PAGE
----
The Arduino library is heavily based off of bliptronics' original code, except we library-ized it and trimmed it down.

The library can be installed from the Arduino library manager.

Open up the Arduino library manager:

Search for the LPD6803 library and install it

We also have a great tutorial on Arduino library installation at:

After installing the LPD6803 library, you should be able to access the sample code by navigating through menus in this order: File→Sketchbook→Libraries→LPD6803→strandtest

Using the Library

The code to drive these dots is fairly simple, except that the PWM pin and the data clock pin are shared, meaning you can't just stick the PWM pin on a hardware timer output because then it's not possible to use it for the data clocking. Instead, the library uses an interrupt that goes off every few milliseconds. If there is data to be updated on the strip, it sends that data. If not, it just pulses pin to keep the PWM going.

Note that the interrupt uses Timer 1, meaning the pin 9 and 10 PWM outputs will not work for servos at the same time. If you need this capability, please use a 'software servo' library!

Let's look through the strandtest example code. To use the library in an Arduino sketch, you'll first need to globally declare an LPD6803 object to talk to the strip. It is invoked with three variables: the number of pixels and the data and clock pins:

int dataPin = 2;  // 'yellow' wire
int clockPin = 3; // 'green' wire
// Set the first parameter to the NUMBER of pixels. 20 = 20 pixels in a row
LPD6803 strip = LPD6803(20, dataPin, clockPin);

Next, we initialize the strip in the setup() procedure:

void setup() {
  // The Arduino needs to clock out the data to the pixels
  // this happens in interrupt timer 1, we can change how often
  // to call the interrupt. setting CPUmax to 100 will take nearly all all the
  // time to do the pixel updates and a nicer/faster display, 
  // especially with strands of over 100 dots.
  // (Note that the max is 'pessimistic', its probably 10% or 20% less in reality)
  strip.setCPUmax(50);  // start with 50% CPU usage. up this if the strand flickers or is slow
  // Start up the LED counter
  // Update the strip, to start they are all 'off';

setCPUmax() configures the Timer 1 interrupt that drives the strand. You can change this from 0 to 100, and it runs in the background. The 'max' is calculated assuming the longest possible timing (when sending data) so its a bit pessimistic. 50% should be plenty, you can mess with this to make the strip more or less 'flickery' You can change this 'on the fly' so for example set it to 0% just before doing a bunch of Ethernet stuff, then back to 50% later.

begin() actually starts the interrupt.

show() refreshes the displayed colors of the LEDs. You'll need to call show() after changing any pixel colors to see this reflected in the LEDs. This way you can change the entire strip at one time (it takes the same amount of time to change one pixel as it does for an entire strip, because the full strip data must be issued regardless).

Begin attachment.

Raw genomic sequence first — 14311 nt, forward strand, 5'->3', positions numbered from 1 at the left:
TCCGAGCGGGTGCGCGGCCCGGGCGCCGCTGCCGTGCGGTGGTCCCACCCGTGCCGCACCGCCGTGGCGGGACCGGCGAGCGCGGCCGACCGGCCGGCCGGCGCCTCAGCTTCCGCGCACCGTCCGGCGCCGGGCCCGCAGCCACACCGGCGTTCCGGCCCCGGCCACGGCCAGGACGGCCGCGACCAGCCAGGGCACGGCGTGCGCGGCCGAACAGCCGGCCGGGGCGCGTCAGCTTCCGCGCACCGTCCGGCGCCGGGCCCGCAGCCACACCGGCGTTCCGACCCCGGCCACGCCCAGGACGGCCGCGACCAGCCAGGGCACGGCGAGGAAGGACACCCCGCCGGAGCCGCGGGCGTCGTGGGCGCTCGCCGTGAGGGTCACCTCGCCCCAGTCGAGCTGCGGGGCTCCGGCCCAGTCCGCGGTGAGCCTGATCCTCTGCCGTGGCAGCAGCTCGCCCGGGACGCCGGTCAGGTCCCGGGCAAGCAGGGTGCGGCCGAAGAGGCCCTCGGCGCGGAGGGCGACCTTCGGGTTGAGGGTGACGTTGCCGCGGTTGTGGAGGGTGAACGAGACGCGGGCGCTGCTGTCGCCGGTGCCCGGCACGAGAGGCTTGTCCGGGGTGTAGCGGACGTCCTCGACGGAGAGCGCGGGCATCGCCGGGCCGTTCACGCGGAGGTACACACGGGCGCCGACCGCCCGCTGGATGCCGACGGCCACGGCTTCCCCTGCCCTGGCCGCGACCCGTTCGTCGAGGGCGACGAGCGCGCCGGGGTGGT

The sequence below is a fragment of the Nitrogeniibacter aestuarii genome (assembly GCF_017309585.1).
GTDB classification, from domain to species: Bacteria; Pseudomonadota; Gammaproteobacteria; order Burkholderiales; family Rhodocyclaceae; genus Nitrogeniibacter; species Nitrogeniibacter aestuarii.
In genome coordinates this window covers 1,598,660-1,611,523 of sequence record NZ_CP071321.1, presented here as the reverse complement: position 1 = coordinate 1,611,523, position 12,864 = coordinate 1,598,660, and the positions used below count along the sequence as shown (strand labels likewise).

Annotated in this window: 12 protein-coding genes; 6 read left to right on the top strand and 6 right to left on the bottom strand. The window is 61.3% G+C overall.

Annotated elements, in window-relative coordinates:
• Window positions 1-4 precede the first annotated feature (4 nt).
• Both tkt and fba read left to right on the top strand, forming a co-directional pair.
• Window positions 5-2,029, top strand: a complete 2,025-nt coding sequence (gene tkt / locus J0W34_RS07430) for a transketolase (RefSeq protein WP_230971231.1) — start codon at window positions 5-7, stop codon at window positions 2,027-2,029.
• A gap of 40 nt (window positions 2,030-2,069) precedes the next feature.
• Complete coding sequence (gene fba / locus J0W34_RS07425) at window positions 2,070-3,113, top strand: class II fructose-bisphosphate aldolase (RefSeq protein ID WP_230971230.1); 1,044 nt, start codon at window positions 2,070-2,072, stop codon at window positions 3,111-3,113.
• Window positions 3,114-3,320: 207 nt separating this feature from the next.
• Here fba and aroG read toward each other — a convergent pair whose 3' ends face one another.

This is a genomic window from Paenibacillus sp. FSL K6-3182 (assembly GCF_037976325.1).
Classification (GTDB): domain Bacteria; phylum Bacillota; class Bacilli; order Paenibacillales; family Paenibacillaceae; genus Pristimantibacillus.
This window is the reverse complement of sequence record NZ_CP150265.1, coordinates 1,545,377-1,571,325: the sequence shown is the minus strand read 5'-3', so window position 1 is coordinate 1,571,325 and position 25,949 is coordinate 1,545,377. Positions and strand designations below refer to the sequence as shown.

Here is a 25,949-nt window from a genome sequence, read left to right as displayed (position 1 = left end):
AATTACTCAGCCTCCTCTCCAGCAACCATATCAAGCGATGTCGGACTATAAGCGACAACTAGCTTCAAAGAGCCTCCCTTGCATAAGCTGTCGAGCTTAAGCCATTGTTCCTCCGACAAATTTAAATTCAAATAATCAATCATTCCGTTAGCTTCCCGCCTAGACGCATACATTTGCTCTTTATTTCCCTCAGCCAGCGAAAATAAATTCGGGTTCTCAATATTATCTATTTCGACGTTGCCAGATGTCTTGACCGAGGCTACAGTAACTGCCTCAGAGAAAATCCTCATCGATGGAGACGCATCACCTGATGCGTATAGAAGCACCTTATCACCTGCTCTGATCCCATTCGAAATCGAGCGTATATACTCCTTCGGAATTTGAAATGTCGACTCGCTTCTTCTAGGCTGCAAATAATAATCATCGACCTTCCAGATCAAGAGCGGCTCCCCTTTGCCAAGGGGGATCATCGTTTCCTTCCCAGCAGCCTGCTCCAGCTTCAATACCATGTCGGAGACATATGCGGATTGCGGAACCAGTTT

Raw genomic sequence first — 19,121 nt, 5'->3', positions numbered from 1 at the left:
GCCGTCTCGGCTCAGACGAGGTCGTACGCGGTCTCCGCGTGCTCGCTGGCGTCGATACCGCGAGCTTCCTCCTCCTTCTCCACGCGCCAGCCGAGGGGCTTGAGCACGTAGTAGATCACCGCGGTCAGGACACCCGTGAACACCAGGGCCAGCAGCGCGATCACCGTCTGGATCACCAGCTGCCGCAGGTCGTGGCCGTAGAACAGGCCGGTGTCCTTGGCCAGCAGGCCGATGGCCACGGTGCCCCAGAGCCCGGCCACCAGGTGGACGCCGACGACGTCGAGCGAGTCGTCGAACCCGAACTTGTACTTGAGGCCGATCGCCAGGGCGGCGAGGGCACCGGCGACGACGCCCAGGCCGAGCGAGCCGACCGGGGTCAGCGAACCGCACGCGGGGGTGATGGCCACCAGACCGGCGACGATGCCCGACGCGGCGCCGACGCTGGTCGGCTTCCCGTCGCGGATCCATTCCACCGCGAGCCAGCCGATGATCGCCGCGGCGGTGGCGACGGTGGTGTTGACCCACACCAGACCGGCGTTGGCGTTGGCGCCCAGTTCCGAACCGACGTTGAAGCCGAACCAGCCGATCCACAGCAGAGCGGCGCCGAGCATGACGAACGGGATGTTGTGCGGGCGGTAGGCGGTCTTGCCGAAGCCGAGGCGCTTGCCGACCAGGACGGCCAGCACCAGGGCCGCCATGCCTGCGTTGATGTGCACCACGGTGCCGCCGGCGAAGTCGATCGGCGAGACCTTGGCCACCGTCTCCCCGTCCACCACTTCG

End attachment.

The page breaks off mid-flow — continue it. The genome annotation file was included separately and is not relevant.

Last, we'll look at an example function, colorWipe(). This creates a 'chase' sequence that fills the strip up with a color. It is basically a loop that increments through every pixel (which you can query with the numPixels() function) and sets the color of each (incremented with i) to the value passed (c — colors are expressed as a 16-bit variable type, though only the bottom 15 bits are used). The strip output is then updated with show(). Finally there is some delay (otherwise this would happen instantly).

Below that is a helper function that converts a color from separate 5-bit red, green and blue values into a combined 15-bit value (suitable for passing to colorWipe()). The brightness range is from 0 (off) to 31 (max brightness).

// fill the dots one after the other with said color
// good for testing purposes
void colorWipe(uint16_t c, uint8_t wait) {
  int i;
  for (i=0; i < strip.numPixels(); i++) {
      strip.setPixelColor(i, c);;
/* Helper functions */
// Create a 15 bit color value from R,G,B
unsigned int Color(byte r, byte g, byte b)
  //Take the lowest 5 bits of each value and append them end to end
  return( ((unsigned int)g & 0x1F )<<10 | ((unsigned int)b & 0x1F)<<5 | (unsigned int)r & 0x1F);

For example, in the loop() function we call colorWipe(Color(31, 0, 0), 50) which will fill the strand with full-brightness red light, pausing about 50 milliseconds between pixels.

  colorWipe(Color(31, 0, 0), 50);  // red fill
  colorWipe(Color(0, 31, 0), 50);  // green fill
  colorWipe(Color(0, 0, 31), 50);  // blue fill

This guide was first published on Jul 29, 2012. It was last updated on Mar 08, 2024.

This page (Code) was last updated on Mar 08, 2024.

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